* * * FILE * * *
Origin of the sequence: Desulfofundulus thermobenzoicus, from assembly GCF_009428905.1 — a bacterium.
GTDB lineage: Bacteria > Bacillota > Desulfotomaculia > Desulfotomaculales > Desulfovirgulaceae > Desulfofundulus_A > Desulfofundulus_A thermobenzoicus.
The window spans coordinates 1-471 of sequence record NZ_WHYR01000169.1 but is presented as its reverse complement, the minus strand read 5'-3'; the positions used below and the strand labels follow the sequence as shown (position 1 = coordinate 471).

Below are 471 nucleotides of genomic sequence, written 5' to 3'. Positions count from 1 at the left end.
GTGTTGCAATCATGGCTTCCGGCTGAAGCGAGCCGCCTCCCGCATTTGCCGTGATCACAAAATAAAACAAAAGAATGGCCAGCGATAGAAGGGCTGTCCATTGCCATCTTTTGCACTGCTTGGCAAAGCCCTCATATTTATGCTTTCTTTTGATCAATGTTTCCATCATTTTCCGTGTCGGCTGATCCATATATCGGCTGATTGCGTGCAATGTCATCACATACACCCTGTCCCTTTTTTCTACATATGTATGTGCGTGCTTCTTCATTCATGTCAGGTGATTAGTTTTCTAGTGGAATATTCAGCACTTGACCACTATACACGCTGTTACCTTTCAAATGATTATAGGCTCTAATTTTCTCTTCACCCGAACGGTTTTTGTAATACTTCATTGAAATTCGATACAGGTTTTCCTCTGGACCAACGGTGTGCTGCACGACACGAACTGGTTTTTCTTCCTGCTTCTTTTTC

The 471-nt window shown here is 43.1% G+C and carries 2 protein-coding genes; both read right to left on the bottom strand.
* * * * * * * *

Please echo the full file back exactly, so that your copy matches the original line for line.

Origin of the sequence: Desulfofundulus thermobenzoicus, from assembly GCF_009428905.1 — a bacterium.
GTDB lineage: Bacteria > Bacillota > Desulfotomaculia > Desulfotomaculales > Desulfovirgulaceae > Desulfofundulus_A > Desulfofundulus_A thermobenzoicus.
The window spans coordinates 1-471 of sequence record NZ_WHYR01000169.1 but is presented as its reverse complement, the minus strand read 5'-3'; the positions used below and the strand labels follow the sequence as shown (position 1 = coordinate 471).

Below are 471 nucleotides of genomic sequence, written 5' to 3'. Positions count from 1 at the left end.
GTGTTGCAATCATGGCTTCCGGCTGAAGCGAGCCGCCTCCCGCATTTGCCGTGATCACAAAATAAAACAAAAGAATGGCCAGCGATAGAAGGGCTGTCCATTGCCATCTTTTGCACTGCTTGGCAAAGCCCTCATATTTATGCTTTCTTTTGATCAATGTTTCCATCATTTTCCGTGTCGGCTGATCCATATATCGGCTGATTGCGTGCAATGTCATCACATACACCCTGTCCCTTTTTTCTACATATGTATGTGCGTGCTTCTTCATTCATGTCAGGTGATTAGTTTTCTAGTGGAATATTCAGCACTTGACCACTATACACGCTGTTACCTTTCAAATGATTATAGGCTCTAATTTTCTCTTCACCCGAACGGTTTTTGTAATACTTCATTGAAATTCGATACAGGTTTTCCTCTGGACCAACGGTGTGCTGCACGACACGAACTGGTTTTTCTTCCTGCTTCTTTTTC

The 471-nt window shown here is 43.1% G+C and carries 2 protein-coding genes; both read right to left on the bottom strand.